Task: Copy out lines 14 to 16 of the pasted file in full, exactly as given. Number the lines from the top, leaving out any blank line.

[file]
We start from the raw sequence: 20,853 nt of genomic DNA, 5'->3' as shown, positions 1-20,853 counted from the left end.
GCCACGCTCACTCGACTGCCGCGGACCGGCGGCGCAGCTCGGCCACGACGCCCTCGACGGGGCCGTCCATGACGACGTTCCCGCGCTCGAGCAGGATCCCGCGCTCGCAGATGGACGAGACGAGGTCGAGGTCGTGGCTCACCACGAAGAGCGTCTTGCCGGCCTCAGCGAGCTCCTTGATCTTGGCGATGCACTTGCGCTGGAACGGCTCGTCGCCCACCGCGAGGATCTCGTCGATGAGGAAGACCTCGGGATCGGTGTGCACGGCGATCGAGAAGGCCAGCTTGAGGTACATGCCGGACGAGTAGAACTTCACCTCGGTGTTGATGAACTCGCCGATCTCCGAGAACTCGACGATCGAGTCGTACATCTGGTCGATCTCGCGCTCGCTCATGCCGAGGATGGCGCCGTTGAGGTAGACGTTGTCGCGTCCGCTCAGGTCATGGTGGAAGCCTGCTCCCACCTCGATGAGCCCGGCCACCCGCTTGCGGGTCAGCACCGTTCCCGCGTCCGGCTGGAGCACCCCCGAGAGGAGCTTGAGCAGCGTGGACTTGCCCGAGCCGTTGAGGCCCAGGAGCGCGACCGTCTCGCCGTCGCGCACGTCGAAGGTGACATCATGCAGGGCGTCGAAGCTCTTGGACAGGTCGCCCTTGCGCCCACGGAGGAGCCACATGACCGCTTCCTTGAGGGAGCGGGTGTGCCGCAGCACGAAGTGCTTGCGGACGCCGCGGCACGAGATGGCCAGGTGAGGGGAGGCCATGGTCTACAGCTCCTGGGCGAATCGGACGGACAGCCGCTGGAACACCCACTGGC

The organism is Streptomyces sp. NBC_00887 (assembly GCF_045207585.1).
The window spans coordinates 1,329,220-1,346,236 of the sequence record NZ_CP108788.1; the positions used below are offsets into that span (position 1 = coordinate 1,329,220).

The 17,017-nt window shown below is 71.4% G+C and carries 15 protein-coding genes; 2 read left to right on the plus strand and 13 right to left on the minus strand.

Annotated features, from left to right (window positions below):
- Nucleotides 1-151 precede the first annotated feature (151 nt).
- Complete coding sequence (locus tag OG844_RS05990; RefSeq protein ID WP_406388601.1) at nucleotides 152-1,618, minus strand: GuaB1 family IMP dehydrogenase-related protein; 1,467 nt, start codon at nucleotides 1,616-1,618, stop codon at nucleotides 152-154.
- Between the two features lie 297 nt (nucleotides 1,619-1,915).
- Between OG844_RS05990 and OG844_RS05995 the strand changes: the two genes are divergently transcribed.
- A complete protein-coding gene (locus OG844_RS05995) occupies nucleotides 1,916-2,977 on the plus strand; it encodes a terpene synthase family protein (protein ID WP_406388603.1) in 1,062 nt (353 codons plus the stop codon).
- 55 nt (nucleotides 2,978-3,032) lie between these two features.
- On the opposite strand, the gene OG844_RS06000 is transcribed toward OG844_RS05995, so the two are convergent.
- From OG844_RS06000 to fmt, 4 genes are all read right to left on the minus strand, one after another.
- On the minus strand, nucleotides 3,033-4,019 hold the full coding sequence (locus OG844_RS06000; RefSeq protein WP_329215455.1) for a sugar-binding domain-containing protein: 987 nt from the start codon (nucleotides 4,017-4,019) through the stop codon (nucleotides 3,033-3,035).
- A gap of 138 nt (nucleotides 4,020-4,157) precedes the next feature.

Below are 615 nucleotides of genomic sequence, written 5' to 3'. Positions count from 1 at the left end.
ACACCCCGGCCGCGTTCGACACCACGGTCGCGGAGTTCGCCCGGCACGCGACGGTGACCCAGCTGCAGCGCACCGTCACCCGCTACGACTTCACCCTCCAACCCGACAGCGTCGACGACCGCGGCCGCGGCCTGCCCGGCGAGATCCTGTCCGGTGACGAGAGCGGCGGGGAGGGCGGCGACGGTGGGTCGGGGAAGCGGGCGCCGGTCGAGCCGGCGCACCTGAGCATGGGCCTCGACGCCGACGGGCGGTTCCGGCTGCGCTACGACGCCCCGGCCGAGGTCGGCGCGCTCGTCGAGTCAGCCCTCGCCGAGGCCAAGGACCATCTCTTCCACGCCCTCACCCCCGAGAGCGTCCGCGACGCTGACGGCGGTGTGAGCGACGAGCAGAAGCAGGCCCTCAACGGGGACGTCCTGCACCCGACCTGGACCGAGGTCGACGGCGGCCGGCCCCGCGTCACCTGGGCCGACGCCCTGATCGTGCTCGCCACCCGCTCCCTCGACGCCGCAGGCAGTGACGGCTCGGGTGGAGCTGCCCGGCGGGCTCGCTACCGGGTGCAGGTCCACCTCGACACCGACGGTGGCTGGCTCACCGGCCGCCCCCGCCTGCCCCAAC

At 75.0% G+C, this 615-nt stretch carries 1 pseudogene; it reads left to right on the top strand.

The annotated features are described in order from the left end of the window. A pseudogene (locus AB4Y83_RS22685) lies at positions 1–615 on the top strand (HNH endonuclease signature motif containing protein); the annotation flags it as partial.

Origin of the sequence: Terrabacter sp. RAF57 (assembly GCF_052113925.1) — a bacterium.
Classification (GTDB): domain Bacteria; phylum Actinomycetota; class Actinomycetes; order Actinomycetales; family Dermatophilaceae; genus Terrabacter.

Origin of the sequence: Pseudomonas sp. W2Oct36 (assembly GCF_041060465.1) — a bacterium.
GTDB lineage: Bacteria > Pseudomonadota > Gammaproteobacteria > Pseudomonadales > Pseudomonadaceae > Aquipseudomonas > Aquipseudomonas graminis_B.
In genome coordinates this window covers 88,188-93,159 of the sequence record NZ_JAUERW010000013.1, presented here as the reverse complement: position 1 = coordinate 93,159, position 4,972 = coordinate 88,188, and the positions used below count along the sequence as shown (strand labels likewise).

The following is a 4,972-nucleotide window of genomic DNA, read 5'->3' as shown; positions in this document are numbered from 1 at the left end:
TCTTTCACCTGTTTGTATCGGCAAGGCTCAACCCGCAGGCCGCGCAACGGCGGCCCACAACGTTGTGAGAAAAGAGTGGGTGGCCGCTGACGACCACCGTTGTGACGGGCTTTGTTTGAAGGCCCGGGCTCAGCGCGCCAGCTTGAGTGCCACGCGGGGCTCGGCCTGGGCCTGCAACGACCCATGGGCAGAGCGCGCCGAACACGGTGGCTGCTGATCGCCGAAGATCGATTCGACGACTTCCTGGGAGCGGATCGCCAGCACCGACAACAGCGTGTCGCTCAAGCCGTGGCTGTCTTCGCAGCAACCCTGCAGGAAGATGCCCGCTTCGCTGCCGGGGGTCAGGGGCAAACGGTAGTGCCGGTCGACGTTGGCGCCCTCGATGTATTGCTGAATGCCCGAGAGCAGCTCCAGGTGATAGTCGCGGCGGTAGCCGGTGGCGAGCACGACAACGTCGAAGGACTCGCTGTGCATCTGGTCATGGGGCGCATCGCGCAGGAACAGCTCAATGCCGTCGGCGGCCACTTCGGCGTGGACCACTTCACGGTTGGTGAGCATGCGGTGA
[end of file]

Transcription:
- From OG844_RS06000 to fmt, 4 genes are all read right to left on the minus strand, one after another.
- On the minus strand, nucleotides 3,033-4,019 hold the full coding sequence (locus OG844_RS06000; RefSeq protein WP_329215455.1) for a sugar-binding domain-containing protein: 987 nt from the start codon (nucleotides 4,017-4,019) through the stop codon (nucleotides 3,033-3,035).
- A gap of 138 nt (nucleotides 4,020-4,157) precedes the next feature.